That's not to say that these games require less skill or artistry, but simply fewer raw resources. Games like Towerfall or even Sonic Championship show that smart use of tried-and-true methods like the principles of traditional animation go a long way in selling characters and momentum, and wouldn't even work as effectively in other styles.
In some ways it's a continuation of the dichotomy between representational and abstract art—it eschews immediate recognition for a more expressive quality. That abstraction can even cover the intentional use of digital artifacts. Think of the way that indie musicians use the distortions brought on by tape dubbing to create more of a "raw" sound, or how blues and rock guitarists intentionally employ audio feedback. Aliasing brought on by low resolutions, and even visual glitches, can bring on a similar quality.
"I think that the idea of a thing in your head is more vivid than the thing sitting in front of you. So showing the player a forest is cool, but giving them the idea of a forest is, I'd argue, even better." - David Szymanski
The use of these artifacts also came up as part of my conversation with David Szymanski. "I think it has a similar impressionistic effect, turning distant objects into abstract blocky shapes", he told me. " It can also be an atmospheric effect, I find: giving a game an air of grittiness or mystery.
"One example I always think of is Noctis IV, which renders procedural moons and planets at an extremely low resolution (I think it's 320x200 if I remember correctly). The otherwise rather barren and simplistic landscapes are actually more interesting as a result of the pixelation obscuring details."
Resolution can work the other way as well. When High Definition cameras were first introduced they revealed flaws that were previously invisible to the audience, requiring tv broadcasters and filmmakers to change parts of production to make up for it. With the popularity of HD remasters across both this and last generation, we've been able to see something similar happening within games.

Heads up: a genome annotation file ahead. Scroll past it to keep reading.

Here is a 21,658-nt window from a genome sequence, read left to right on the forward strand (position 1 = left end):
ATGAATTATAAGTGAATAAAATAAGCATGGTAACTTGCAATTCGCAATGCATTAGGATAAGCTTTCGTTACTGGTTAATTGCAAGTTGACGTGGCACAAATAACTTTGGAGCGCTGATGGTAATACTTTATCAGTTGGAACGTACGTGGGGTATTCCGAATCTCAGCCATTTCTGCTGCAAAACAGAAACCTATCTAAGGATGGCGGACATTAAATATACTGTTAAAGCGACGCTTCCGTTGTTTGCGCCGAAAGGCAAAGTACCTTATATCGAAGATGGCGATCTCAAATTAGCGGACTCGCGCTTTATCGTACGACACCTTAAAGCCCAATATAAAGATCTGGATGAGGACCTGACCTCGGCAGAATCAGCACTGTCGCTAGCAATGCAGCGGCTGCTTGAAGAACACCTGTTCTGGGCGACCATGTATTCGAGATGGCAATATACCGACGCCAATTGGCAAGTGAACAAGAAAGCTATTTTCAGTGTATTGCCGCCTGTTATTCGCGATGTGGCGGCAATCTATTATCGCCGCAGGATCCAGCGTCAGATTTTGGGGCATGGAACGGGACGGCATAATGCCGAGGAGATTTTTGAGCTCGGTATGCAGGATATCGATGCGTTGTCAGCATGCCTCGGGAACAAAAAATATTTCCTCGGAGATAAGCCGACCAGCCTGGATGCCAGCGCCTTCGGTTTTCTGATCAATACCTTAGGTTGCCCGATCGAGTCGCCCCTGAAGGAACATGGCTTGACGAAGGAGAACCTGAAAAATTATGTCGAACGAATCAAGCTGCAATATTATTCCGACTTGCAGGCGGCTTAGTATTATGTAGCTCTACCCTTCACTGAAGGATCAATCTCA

While remasters like the ICO and Shadow of the Colossus Collection have held up beautifully, plenty of titles don't do as well in the HD light. Looking at the release of Ubisoft's Splinter Cell Trilogy, Digital Foundry came to the conclusion that "( Splinter Cell 1+2) illustrate dramatically that if the core assets aren't up to scratch, dropping them into an HD environment isn't going to help matters and actually serves to more effectively highlight their shortcomings." By simply trying to present the original games with a higher resolution, Ubisoft amplified their flaws and did them a disservice.
Ultimately, the reason that these collections keep getting released is the same reason that the PS4 Pro is in stores—it sells. Showing someone a bigger number is an easier sell than trying to explain the appeal of a completely different approach.
This isn't to say that having more processing power or more output resolutions available is somehow a negative. These simply open up more options, and make new tools available. It only becomes a problem when we see only one way to employ those tools, and judge the quality of games not by their intentions or design, but by the density of their pixels.
Amr Al-Aaser is an Egyptian-Filipino American writer and artist from Chicago.
They also co-edit deorbital.media and clickbliss.net. They can be found ranting about aesthetics and robots on Twitter, @siegarettes.